Visiting professor Amy Franceschini and ceramics professor Michael Swaine are developing a new focus within the Art Department to replace the Ceramics department. As of now, the focus is called New Genres, but the title is not official.
According to Franceschini, who was hired by the college to develop the new focus, the goal of New Genres is to create a non-traditional space that welcomes local artists to the Mills Art Center while incorporating different disciplines, such as cooking and dance, into new art classes.
“This used to be the Ceramics department. The school wanted it to be something else, not a clear definition,” Franceschini said. “I’m slowly transforming the space into something more like social practice, but I’m not going to call it social practice for a while. We don’t know what we’re going to call it.”
New Genres began this semester and is an ongoing project. New classes taught by visiting artists will be offered starting next semester.
Franceschini is renovating the art center in order to cater to different social art practices, which are more activity-based than traditional practices. According to Francheschini, over the next year they plan to build a mobile bread oven and a kitchen.
“I would say the thing that defines how we imagine this space is a living, breathing, active…laboratory” Franceschini said.
Nadja Miller, a second year graduate student and Francheschini’s teaching assistant is excited about the changes.
“I think it’s an exciting time for Mills to be branching out with the new department, following the California College of the Arts,” Miller said. “They have a New Genres Department, so I think it’s good that we have one now, to stay current as an art department.”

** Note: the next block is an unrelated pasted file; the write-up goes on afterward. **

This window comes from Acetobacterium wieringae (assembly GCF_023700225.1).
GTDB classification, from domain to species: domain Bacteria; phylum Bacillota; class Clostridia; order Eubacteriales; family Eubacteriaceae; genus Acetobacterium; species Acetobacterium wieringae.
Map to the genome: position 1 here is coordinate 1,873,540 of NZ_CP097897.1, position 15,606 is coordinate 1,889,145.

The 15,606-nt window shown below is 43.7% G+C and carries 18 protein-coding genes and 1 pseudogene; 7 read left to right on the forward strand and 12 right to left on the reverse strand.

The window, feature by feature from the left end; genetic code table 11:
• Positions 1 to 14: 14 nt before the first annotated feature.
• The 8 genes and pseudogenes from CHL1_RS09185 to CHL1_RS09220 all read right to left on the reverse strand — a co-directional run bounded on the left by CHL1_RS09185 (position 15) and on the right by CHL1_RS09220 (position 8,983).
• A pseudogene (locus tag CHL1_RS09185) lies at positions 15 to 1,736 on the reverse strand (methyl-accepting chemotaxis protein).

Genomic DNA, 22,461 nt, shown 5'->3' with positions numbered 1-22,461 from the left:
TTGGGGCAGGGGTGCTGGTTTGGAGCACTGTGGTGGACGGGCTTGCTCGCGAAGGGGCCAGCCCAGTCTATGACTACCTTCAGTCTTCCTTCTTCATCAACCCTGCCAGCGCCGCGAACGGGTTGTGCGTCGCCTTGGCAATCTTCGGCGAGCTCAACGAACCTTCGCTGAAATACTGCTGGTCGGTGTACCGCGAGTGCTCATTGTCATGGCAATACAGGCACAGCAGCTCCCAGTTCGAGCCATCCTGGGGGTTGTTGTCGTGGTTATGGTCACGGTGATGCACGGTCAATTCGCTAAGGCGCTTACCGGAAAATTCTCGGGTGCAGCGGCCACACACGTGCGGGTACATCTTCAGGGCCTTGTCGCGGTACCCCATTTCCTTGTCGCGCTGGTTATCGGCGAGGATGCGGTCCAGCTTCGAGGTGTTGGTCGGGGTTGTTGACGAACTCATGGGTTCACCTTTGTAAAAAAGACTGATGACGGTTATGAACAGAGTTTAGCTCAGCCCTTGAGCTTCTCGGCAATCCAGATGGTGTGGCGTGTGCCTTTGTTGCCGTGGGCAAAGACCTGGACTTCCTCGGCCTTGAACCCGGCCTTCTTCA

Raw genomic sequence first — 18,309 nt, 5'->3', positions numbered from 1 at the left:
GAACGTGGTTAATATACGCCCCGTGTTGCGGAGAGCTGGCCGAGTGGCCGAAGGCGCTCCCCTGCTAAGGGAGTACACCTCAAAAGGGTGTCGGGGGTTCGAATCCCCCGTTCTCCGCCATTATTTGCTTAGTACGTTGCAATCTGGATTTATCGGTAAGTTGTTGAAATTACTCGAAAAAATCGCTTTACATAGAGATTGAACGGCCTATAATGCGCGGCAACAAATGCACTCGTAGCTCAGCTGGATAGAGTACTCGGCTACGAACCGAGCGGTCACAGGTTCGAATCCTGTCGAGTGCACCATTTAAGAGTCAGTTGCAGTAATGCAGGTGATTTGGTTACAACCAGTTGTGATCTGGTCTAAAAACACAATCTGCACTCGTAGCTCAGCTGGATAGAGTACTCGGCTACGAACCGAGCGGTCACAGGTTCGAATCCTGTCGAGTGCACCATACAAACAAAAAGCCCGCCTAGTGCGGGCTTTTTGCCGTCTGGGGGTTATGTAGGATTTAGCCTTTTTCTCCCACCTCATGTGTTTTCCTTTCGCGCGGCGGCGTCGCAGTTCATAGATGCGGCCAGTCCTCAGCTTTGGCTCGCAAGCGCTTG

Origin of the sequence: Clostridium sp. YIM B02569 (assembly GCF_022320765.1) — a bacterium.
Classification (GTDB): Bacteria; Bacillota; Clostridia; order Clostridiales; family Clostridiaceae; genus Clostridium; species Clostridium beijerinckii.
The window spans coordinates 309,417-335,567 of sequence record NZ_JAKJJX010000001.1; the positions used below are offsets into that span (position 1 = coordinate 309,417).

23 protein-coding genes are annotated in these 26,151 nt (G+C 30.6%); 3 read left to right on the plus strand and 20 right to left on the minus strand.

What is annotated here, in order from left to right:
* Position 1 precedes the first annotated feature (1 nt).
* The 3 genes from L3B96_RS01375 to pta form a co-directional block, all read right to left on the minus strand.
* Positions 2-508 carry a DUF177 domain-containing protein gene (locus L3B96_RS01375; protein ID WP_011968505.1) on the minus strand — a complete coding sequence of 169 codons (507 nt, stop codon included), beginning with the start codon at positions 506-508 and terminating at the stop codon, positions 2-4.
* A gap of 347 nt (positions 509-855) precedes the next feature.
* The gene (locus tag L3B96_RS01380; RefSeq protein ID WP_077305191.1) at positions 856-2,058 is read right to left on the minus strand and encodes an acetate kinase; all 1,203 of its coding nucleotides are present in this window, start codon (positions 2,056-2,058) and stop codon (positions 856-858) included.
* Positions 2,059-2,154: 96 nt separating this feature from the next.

According to Franceschini, funding for these conversions will come from start-up funds provided from the school, but she declined to comment on any specifics.
“There’s some funding but not enough for our dreams,” Franceschini said. “Eventually it will germinate.”
To get the department going, Franceschini has invited local artists to visit the campus and incorporate their practices into the classroom. One of the visitors, Leif Hedendal, is a chef helping Franceschini design the kitchen space that will be added into the Art Center on campus. He has also been invited to teach a class next semester.
Hedendal is already holding monthly meetings with local artists, called Dinner Discussions, to speak about current projects. According to Hedendal, the meetings have been more sporadic as of recently.
He will be collaborating with Franceschini on ways to teach his class next semester.
“I’m curious about being involved in the transformation of the department,” Hedendal said.
Another visiting artist, dancer Paul Benny, came to visit the campus on Feb. 12 and incorporated his dance background into Swaine’s ceramics class with the goal of encouraging students to utilize the entire space to gain inspiration for their pieces. He led the class on a silent walk through campus in a single file line. The objective was to quickly create an object with clay, whoever was in front of the line lead the group and stopped wherever they felt their object belonged and left it there. After they put their object where they saw fit, they moved to the back of the line. This process was repeated until everyone placed their object somewhere on campus.
“There’s a whole path of clay objects around Mills right now,” Benny said.
Kate Rhoades, a first year MFA student, looks forward to the challenges that the New Genres department is going to bring.
“Mills didn’t have much of a non-traditional art representation before Amy and Michael got here,” Rhoades said. “It’s good to have that if you’re trying to become a contemporary artist.”